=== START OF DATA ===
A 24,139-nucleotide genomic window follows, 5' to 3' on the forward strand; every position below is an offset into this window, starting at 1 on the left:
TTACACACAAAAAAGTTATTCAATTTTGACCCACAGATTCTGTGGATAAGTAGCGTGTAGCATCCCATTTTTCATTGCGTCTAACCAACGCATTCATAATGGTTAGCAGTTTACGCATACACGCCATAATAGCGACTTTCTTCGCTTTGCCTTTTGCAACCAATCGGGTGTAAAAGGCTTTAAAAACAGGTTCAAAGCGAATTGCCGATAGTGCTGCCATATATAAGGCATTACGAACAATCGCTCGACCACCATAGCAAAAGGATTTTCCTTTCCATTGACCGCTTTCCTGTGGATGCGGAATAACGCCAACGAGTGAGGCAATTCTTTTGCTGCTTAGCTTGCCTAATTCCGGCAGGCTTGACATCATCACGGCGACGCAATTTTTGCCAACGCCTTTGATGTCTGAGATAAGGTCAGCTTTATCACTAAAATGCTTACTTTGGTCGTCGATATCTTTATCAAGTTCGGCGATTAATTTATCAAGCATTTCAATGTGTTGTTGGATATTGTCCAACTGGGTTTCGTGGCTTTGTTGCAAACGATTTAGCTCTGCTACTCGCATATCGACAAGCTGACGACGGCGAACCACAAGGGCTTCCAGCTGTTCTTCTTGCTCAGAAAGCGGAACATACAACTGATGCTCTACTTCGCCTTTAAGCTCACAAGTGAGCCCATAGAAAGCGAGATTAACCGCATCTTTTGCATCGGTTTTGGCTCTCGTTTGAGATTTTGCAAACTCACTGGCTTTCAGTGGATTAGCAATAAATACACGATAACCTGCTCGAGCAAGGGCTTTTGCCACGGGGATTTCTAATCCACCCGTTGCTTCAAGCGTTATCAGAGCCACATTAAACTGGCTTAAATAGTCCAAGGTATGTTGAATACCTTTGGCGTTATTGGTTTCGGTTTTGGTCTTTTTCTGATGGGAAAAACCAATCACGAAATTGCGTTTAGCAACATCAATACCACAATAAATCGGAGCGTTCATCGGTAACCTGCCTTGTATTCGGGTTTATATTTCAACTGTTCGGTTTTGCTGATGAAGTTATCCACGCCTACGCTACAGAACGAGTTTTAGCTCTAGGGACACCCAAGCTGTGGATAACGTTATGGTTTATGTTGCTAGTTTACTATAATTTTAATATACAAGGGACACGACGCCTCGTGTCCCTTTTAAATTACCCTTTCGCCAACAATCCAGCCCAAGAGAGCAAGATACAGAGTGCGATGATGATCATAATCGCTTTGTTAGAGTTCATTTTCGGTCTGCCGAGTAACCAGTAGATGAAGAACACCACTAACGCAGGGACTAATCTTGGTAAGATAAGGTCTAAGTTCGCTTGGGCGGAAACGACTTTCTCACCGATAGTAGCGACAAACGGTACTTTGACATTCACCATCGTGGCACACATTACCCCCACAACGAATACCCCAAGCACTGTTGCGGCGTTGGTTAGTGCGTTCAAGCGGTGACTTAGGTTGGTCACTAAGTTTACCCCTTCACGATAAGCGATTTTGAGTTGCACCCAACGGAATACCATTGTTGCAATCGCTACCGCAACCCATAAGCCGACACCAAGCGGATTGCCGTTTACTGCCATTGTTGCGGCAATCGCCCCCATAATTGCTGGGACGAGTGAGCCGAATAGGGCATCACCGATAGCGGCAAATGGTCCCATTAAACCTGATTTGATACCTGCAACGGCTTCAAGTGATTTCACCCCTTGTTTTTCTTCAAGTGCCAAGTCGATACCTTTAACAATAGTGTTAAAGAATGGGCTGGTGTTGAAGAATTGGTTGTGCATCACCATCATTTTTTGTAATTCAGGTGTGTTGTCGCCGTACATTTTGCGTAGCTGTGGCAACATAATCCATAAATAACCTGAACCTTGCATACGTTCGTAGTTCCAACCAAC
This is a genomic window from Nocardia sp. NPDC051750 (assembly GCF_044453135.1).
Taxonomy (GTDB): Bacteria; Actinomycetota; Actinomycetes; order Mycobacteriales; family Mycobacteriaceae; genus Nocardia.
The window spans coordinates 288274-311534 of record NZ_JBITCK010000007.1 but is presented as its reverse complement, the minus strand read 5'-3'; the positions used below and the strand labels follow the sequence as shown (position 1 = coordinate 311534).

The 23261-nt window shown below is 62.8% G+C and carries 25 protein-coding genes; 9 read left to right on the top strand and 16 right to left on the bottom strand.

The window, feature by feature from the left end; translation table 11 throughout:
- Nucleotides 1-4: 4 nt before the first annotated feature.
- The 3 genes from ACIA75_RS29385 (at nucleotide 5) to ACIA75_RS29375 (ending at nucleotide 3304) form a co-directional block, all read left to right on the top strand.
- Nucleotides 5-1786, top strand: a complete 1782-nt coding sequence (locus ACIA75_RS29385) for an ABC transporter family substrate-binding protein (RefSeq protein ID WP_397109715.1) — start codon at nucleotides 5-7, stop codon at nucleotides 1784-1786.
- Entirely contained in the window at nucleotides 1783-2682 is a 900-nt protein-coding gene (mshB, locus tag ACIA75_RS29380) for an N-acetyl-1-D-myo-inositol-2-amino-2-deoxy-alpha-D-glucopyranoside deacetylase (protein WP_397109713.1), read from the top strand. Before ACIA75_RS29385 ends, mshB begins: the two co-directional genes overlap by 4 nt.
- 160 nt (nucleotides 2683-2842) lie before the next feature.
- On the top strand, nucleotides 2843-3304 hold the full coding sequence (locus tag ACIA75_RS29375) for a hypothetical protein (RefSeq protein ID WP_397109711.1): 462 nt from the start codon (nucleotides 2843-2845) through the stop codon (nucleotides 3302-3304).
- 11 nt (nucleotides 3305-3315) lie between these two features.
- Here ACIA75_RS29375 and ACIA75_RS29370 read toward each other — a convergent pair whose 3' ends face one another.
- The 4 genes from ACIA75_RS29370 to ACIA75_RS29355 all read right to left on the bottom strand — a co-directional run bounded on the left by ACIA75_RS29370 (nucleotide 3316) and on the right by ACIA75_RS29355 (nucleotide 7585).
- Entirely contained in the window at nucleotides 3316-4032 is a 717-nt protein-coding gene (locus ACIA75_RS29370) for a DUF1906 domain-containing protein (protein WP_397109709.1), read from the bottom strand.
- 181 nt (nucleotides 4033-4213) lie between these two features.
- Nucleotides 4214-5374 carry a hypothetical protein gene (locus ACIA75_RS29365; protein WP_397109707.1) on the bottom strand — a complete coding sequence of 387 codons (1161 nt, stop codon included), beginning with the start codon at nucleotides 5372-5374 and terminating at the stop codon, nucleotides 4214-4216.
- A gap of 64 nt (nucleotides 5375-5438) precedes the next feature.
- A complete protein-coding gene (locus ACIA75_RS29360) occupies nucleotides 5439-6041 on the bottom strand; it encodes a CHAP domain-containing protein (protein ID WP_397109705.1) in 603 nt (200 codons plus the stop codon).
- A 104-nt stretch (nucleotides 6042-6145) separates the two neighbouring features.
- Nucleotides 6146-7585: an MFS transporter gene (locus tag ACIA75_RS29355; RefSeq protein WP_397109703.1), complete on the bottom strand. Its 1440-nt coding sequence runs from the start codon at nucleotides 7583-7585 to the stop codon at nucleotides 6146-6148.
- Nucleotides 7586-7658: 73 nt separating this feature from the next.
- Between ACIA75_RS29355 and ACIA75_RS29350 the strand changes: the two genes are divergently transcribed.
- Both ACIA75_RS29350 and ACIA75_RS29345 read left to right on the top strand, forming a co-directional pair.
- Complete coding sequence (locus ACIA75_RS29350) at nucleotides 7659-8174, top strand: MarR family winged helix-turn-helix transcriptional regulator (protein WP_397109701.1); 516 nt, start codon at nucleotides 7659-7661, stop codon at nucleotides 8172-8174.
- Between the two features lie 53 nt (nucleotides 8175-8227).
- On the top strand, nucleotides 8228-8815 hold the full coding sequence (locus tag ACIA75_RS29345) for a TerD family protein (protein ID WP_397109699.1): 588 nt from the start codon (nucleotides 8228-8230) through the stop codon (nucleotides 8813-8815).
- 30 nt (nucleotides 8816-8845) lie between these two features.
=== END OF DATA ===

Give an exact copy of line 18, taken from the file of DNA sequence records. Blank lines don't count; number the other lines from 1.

- 181 nt (nucleotides 4033-4213) lie between these two features.